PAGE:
Folksy Ltd

Can you get noticed without social media?

So, are Folksy listings enough to get you noticed? I do have social media however I find it hard to keep it constantly updated because I don’t really want to keep making products in order to list them on Instagram etc. seems such a waste! So I guess my question is, will I ever sell just by people browsing Folksy alone?

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I think this is a really interesting one. I only do Facebook, I post three times a week with mixed content and I often think it’s a total waste of time, however, the traffic to my Folksy shop definitely goes down when I don’t so I keep going! However, if you look at the Folksy top sellers, a lot of them do very little social media or even none at all. I wonder if they focus more on their making, or perhaps have more targeted advertising. I suppose every business is different, you just have to find what works (simples :rofl:)!

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I do Instagram, Pinterest, Twitter and Facebook. A friend had a interesting zoom meeting with Jay from the Repair Shop and he said don’t just make Instagram as a gallery give insights into the making, your life in general. Gave that a go a couple of days ago and increased followers already.

Hashtags are also vital for Instagram.

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Oooo I’ll definitly try that!

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Yes I guess, just got to keep at it an hope for the best! I’m not non existent on social media but in all honestly, I just don’t enjoy it haha.

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The example with hashtags is the other day added #arrow to a card and got liked and followed by an archer. Probably would not have happened without that hashtag.

I also join in the monthly daily listing challenge, not something new every day but relistings as well. This again brings traffic.

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I saw somewhere that you should think ‘magazine’ rather than ‘shop’ on Instagram and that people like to be involved e.g. ask questions, ask for input on decisions - of course I’ve done none of that yet but, I think it probably helps as I noticed that I get sucked in when others do.

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I do Facebook & Instagram. Although I have a pinterest account, I don’t really use it because I don’t understand it, I just can’t get my head round what it is for.
I have a good following on the other two & agree, make some posts about you & your life.
Try them if you have time & see which work for you. I was advised that you don’t have to do them all.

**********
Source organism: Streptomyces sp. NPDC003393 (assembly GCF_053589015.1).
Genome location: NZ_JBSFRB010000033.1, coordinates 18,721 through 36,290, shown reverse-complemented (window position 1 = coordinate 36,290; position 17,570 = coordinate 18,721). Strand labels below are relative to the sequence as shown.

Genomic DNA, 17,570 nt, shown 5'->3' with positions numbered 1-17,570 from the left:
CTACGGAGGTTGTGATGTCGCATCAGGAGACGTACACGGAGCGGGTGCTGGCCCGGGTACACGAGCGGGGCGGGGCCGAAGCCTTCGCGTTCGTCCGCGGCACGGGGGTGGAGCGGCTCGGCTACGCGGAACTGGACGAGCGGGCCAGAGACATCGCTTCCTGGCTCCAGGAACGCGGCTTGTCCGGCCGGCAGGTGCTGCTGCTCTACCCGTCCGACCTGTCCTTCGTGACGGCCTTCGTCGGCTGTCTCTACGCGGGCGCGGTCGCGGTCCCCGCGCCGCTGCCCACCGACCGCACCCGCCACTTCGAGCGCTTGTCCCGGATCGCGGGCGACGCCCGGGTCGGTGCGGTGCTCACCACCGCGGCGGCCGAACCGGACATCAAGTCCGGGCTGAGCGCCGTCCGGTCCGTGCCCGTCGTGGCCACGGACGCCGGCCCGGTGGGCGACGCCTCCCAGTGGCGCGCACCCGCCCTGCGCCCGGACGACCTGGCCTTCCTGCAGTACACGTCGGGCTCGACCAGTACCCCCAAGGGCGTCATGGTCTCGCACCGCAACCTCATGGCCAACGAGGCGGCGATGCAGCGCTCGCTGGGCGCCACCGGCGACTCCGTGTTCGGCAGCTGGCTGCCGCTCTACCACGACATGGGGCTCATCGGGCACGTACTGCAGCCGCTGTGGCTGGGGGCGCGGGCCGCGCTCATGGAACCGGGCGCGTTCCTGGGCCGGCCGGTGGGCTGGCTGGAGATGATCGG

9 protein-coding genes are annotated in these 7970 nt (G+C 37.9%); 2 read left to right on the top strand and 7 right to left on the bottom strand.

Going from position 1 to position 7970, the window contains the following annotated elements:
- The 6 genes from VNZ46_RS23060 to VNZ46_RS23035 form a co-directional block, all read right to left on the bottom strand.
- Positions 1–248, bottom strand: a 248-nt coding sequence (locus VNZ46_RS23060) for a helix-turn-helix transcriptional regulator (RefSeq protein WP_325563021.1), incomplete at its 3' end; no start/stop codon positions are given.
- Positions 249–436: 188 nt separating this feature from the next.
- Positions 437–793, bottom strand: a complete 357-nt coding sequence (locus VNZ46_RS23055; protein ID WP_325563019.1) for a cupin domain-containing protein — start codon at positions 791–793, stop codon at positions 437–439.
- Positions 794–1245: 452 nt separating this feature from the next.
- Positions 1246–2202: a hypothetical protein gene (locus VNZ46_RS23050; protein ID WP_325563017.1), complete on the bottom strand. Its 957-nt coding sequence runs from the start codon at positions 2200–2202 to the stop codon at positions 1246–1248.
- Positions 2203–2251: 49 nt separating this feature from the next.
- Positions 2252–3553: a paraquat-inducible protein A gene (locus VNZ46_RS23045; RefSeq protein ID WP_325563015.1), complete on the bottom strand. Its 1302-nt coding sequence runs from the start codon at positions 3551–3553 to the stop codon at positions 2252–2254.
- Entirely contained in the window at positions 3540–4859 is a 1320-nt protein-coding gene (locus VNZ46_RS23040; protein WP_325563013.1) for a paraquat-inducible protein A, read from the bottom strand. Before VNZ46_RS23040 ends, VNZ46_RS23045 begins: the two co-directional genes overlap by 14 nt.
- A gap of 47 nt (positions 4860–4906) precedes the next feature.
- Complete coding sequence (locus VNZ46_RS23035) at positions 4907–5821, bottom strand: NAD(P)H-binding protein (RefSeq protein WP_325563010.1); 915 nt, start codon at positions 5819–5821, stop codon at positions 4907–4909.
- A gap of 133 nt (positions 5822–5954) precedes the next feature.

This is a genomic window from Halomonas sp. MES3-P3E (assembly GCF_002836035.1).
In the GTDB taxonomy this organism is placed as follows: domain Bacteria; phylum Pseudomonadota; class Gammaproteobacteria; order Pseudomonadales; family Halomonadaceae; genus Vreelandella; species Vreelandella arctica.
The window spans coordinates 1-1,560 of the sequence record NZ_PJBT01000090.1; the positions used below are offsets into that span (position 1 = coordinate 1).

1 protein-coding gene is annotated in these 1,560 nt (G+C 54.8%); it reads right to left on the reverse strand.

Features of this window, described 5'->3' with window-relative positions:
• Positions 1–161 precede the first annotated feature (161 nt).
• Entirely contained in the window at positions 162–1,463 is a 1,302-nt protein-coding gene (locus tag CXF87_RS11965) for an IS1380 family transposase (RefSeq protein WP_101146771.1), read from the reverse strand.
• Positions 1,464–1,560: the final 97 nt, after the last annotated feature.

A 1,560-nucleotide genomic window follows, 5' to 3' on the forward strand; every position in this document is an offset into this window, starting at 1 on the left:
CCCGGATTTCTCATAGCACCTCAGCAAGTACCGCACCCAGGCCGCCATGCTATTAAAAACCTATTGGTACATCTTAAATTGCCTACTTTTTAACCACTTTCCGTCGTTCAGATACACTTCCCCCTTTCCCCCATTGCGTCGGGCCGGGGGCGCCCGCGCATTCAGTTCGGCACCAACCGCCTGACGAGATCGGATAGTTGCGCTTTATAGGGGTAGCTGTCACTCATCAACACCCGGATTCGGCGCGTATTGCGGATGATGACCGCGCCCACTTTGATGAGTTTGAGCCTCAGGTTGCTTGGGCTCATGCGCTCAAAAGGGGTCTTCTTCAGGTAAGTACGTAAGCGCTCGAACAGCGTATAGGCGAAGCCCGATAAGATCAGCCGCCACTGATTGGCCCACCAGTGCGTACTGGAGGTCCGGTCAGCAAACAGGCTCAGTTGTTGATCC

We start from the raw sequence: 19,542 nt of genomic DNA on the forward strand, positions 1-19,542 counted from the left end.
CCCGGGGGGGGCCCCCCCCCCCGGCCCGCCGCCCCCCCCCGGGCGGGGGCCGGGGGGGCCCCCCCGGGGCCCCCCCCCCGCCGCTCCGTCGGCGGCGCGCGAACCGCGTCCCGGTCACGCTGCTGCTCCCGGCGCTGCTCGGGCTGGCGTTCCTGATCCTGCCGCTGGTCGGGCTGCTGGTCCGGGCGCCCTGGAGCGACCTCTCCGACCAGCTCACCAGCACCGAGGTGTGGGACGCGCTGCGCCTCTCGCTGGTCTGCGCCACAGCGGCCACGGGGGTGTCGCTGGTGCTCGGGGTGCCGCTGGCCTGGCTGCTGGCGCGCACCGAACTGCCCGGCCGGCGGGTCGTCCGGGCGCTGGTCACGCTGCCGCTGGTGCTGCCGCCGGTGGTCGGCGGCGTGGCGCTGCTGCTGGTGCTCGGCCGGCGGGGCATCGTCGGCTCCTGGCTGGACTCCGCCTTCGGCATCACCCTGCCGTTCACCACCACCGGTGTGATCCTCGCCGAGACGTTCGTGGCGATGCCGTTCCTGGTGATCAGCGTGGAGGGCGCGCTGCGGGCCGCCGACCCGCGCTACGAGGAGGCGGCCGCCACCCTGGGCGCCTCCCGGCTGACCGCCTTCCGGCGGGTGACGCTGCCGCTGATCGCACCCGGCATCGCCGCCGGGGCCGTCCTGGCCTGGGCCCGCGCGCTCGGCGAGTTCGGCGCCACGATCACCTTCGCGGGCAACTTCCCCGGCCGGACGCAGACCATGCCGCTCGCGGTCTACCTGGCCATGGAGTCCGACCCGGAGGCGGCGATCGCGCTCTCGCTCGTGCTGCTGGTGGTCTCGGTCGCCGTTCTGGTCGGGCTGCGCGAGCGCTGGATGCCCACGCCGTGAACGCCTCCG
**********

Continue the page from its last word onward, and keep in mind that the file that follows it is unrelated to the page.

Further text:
Also, try not to compare yourself with others based just on number of sales as you don’t know how long they have been in business, what their business goals are or how much time & effort they put into other advertising.
Personally, craft fairs work best for me, I like being able to chat to people about my jewellery.
It is a matter of trial & error I think & don’t be afraid to ditch something that’s not working.
Good luck

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I don’t post on social media every day (or even every week sometimes) and I’m not constantly making new items just to share there, but I do make sure I do the occasional post so people know what I make, and that all of my social media links to my Folksy shop, and I think that helps a lot. It might not be immediately obvious, because it’s rare I’ll get a sale of an item I’ve just shared, but I think it’s a slow thing of my followers get to know my shop and what I sell, and then once they do need to buy an item like mine, they’ve built a connection with me so they come to my shop.

For shops that are already well established it’s probably less important, because they already have a strong customer base that know where to find them, but I think it’s more important for smaller businesses, especially when just starting out.

I think you can still get odd sales without social media, but if you’re not putting any links out to let people know about your Folksy shop, then they won’t be as regular. I made that mistake when I first opened my Folksy shop, as I was also selling on another platform I didn’t really promote my shop here, and because of that I only had a couple of sales. It was only once I added my Folksy link to my social media and started pushing it more that I started getting more regular sales (but I would still expect it to be a slow build, some people have a great talent for social media and sell things on the day they promote them, but for some of us it can still take some patience… and I expect that can also be to do with the types of item that are being sold).

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Most of the items I list on Folksy have been made for blog challenges, so everything is listed on my blog or personal Facebook page and some of the Folksy traffic comes from them. Other than that, I don’t use social media as I would rather be making things than working on social media (which, as a customer I don’t use).

I’ve certainly had sales to people who are just browsing Folksy rather than me attracting them through social media, I think that is easier to achieve that if you are operating in one of the less crowded categories and have worked on your titles/ descriptions and tags to rank highly in the folksy search/ google search.